Do you want to see the future of sports?

Do you want to see the future of sports? “Tribute to Norway”

I am from Seoul of South Korea and have lived in Oslo of Norway as the member of Korea diplomatic family for 3 years.

This week I will be back to Korea with my family. Before I leave,  I hope to send my best tribute to Norway and Norwegian sports and culture as a sport mania and consultant.

During stay in Oslo, I could study lots of sports policies of national and local level of Norway. Moreover, I could participate to some sport clubs’ operation and education.

Fortunately, I could research many academic data for sports management and experience real situation of most advanced sports policy and implementation.

In Norway football is the most popular sport, with over 1,822 registered football clubs and over 393,800 registered soccer players. This means that 8.5% of Norway population play organized football

In Oslo, about 600,000 population, there are over 117 football clubs and 3438 teams, furthermore the clubs have football ground and academy system for children and youth.( In Seoul of Korea, 10 million population, about 60 football clubs including 5 club for girl and woman).

It is hard to keep on activating the sports and culture policy by political and economic fluctuation for long time. But Norway started its national sports policy and implantation from 1970 until now without stopping.

As a result, Norway can grow most health and welfare country through national sports environment in the world.

<The Norwegians came out on top once again in the UN’s annual rankings of global wealth, health and education>

With its 81.0 years of life expectancy, average annual income of $58,810 and more, Norway tops a recent UN report ranking quality of life. Australia, New Zealand, the United States and Ireland took the following places in the top five.

<Norway has more gold medals than 100 countries have total medals>

The Norwegians have a record 107 gold in Winter Olympics competition. only nine countries (United States, USSR, Austria, Germany, Finland, Canada, Sweden, Switzerland and East Germany) have won more total medals in the Winter Games. Though the tiny Scandinavian country won five of the first six medal counts, but only two of the past 15, it still has a stranglehold atop the count that it’s unlikely to give up in the next few decades.

Sport in the Scandinavian countries is characterized by three factors.

First, the level of participation in sports and physical activity is, compared to most other countries, high. Second, a high proportion of sporting activities are organized by voluntary sports associations. Third, there is a high level of interaction and interdependence between voluntary sport organizations and public authorities at national, regional and local levels.

Norway has a population of a little over five million, nearly half of whom are members of the Norwegian Sports Federation. Three out of four Norwegian children regularly take part in sporting activities.

Competitive sports attract enormous attention. Norwegian athletes have won international championship medals in a wide range of sports, including cross-country skiing, boxing, wrestling, speed-skating, curling, cycling, dancing, athletics, sledge-dog racing, handball, karate, orienteering, canoeing, rowing, sailing, shooting, weight- lifting, swimming and women’s football.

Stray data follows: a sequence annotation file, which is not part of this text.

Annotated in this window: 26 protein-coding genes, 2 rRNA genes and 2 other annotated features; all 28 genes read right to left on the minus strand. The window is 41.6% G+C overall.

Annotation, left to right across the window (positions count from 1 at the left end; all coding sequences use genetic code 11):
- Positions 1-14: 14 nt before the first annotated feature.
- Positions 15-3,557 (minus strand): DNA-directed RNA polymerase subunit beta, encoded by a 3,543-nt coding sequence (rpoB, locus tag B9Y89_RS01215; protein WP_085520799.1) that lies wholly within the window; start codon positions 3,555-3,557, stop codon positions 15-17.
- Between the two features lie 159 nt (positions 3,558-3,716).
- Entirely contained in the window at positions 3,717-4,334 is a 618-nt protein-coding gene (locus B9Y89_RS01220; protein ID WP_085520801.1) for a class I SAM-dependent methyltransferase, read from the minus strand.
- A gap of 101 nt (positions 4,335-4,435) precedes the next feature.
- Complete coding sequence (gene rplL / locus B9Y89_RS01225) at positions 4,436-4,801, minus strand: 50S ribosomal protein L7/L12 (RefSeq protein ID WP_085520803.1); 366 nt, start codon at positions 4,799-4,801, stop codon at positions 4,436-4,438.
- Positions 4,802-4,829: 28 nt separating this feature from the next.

Norway is a small but very special sporting country

With a good 1.7 million members, the Norwegian Sports Federation is easily the country’s largest voluntary organization, comprising 45 sports federations. With over 338,000 members, the Federation of Company Sports is the largest, followed by the Football Federation with 280,000. Combining cross-country, jumping, and alpine events, the Ski Association numbers 166,000 members. The Handball Federation has over 100,000, and the Athletics Federation 56,000. Despite its great traditions, the Skating Association currently only has 5,800 members.

A popular movement

The status and widespread distribution of sports in Norway distinguish Norway as a sporting country. Regular physical activity is engaged in by over 40 per cent of the adult population. Fifteen per cent take part in competitions, and 3 per cent are top-flight competitors. The sports movement is the country’s predominant popular movement.

Child and youth sports

Over 500,000 children and young people under the age of 17 participate in organized sport, which is thus an important part of the environment in which Norwegian children grow up. Among the most popular activities are football, handball, aerobics, and jazz ballet, swimming and skiing. For 28 per cent of boys and 10 per cent of girls, football is mentioned as the main interest. Boys also like cross-country skiing, while girls prefer handball, jazz ballet and aerobics.

The main obstacle to improving sport for children is the shortage of qualified coaches and managers. The Sports Federation is giving top priority to establishing so-called sports schools for children, intended to cover and provide introductions to all kinds of sports. In 1991, sports school facilities were made available to 47,000 children.

Government and sports

Uniquely in Norway (and to some extent the other Nordic countries), sport is a popular movement with very widespread participation and support. The degree of government involvement is likewise unique. Norwegian sports policy is handled by the Ministry of Culture. The state annually allocates funds to the Sports Federation, and sports receive one-third of the profits of the state-run football pools and “Lotto”. Of these funds, about 60 per cent are spent on developing sports facilities, and the rest goes to the Federation. There are between ten and twelve thousand sports centers in Norway, from the most modest local ground to big stadiums and indoor halls. A great deal of work on sports facilities is local and voluntary.

Central government allocations to the Sports Federation account for between 90 and 95 per cent of its revenues (some NOK 200 million in 1991). From the Federation, money is channeled to the regional organizations.